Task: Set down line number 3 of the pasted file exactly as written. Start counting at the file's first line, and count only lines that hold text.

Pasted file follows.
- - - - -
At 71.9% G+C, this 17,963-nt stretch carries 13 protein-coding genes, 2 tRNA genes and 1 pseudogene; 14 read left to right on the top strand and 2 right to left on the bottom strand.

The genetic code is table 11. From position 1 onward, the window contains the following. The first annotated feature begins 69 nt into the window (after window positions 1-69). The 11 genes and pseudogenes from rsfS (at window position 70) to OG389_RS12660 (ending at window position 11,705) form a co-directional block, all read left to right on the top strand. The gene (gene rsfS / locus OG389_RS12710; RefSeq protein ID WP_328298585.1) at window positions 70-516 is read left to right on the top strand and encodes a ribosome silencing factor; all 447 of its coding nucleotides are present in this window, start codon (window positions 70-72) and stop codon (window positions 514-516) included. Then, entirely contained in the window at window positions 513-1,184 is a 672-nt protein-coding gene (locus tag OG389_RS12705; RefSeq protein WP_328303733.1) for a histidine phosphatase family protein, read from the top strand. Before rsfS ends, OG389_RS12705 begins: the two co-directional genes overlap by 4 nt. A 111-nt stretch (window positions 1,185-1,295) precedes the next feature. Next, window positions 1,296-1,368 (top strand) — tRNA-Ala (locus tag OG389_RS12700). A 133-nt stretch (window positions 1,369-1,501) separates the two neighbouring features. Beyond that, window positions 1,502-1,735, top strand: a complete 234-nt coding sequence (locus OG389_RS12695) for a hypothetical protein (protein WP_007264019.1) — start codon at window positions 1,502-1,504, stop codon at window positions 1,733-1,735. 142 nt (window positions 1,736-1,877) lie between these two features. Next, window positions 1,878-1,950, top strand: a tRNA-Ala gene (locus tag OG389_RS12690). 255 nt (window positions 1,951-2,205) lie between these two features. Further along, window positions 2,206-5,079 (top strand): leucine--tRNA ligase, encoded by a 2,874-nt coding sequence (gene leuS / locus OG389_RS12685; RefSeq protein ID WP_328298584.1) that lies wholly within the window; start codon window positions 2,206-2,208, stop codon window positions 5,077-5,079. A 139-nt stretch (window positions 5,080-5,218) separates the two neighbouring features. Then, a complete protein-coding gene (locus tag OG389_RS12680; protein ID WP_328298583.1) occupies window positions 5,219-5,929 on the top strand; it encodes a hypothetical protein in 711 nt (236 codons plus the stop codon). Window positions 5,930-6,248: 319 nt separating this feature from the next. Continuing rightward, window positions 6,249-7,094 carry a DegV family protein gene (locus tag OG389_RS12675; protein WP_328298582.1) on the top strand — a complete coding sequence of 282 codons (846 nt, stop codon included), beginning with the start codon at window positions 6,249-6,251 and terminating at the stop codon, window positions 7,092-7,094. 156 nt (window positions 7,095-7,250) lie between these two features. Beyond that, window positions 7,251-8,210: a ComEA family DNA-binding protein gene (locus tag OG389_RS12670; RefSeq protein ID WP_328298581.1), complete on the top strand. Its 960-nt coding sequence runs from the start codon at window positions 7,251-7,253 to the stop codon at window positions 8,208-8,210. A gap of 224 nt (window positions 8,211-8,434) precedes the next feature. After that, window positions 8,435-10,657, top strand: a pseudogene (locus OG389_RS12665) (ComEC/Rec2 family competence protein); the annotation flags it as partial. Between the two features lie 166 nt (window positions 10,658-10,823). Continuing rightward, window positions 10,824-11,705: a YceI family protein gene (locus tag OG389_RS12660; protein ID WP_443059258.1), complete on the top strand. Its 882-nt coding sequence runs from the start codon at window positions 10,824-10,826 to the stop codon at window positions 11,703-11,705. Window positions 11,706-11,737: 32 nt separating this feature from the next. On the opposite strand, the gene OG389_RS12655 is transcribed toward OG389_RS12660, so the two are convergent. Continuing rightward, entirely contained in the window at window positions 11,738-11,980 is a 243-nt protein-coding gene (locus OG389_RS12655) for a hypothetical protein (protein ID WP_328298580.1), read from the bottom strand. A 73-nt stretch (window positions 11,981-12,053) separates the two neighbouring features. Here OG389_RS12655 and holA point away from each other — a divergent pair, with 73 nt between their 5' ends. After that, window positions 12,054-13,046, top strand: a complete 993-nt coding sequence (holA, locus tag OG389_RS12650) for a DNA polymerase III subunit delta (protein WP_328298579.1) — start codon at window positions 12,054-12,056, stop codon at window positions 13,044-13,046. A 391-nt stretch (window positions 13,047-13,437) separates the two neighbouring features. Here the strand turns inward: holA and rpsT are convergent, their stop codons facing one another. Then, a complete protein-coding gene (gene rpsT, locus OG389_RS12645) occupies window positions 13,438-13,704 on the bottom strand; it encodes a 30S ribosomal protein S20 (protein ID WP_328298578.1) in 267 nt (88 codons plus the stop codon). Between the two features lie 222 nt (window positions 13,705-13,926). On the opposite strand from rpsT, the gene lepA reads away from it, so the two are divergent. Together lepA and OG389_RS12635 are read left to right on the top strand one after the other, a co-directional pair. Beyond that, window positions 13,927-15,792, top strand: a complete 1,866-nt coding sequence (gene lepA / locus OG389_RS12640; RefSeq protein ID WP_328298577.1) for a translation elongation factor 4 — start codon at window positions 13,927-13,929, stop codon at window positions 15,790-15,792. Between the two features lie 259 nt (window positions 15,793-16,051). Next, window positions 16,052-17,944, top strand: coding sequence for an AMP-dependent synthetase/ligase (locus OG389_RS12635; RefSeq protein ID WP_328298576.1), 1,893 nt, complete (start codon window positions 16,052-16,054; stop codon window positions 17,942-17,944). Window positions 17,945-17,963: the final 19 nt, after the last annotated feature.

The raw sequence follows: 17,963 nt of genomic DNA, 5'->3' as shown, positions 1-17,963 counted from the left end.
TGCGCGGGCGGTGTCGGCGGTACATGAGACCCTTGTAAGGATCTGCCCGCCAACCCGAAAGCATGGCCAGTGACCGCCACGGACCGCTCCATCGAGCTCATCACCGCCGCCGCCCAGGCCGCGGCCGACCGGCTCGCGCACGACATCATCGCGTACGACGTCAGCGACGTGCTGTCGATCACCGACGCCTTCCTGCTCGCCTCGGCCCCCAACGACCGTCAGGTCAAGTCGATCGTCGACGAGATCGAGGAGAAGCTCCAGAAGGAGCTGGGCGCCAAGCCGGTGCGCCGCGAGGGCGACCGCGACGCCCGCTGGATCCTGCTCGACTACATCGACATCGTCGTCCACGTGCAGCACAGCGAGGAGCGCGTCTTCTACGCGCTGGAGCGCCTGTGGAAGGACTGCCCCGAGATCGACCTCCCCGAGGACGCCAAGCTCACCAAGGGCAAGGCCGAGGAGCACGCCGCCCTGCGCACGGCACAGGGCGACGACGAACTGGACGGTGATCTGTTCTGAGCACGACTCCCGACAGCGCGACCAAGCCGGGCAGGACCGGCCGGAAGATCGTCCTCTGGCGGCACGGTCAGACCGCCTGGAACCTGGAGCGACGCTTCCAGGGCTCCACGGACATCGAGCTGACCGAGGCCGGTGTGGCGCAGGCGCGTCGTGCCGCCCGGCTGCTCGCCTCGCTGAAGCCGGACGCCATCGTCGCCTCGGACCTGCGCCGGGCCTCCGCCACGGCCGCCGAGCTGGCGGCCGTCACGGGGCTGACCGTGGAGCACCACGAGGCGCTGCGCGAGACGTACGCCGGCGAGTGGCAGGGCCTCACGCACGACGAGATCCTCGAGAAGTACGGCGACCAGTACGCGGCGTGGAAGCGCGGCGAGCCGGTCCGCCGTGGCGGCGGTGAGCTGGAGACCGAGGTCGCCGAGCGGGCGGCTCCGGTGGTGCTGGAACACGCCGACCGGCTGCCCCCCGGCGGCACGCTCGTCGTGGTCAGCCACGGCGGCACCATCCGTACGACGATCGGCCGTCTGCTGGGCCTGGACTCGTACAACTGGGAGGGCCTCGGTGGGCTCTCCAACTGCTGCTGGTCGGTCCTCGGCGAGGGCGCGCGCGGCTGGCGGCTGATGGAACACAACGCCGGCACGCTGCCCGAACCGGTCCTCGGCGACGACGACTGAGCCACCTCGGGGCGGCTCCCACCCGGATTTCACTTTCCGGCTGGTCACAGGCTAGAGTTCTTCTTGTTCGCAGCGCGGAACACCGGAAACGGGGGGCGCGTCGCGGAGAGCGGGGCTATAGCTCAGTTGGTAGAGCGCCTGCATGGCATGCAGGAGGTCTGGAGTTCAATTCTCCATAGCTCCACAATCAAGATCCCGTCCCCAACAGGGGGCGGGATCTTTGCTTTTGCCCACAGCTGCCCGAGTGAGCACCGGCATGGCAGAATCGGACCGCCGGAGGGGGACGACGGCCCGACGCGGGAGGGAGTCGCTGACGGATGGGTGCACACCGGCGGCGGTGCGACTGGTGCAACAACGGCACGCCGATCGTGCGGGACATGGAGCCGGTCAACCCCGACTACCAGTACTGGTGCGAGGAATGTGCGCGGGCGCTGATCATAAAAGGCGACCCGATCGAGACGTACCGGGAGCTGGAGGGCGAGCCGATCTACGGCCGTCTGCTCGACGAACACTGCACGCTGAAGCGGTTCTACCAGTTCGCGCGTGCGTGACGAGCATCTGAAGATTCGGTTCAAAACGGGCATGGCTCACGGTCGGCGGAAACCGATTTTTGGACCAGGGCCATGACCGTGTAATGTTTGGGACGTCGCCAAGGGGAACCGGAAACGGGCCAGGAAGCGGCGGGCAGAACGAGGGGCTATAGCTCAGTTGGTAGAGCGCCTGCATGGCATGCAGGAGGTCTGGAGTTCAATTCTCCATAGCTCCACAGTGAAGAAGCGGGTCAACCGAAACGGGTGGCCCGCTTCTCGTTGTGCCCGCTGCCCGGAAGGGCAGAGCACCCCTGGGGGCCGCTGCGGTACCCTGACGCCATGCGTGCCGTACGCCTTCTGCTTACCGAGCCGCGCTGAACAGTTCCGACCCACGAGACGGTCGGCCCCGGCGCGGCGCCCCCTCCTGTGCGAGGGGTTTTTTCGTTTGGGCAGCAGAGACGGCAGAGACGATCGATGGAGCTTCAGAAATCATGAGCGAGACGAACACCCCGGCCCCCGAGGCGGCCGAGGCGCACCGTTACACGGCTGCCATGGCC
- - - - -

The raw sequence follows: 17,963 nt of genomic DNA, 5'->3' as shown, positions 1-17,963 counted from the left end.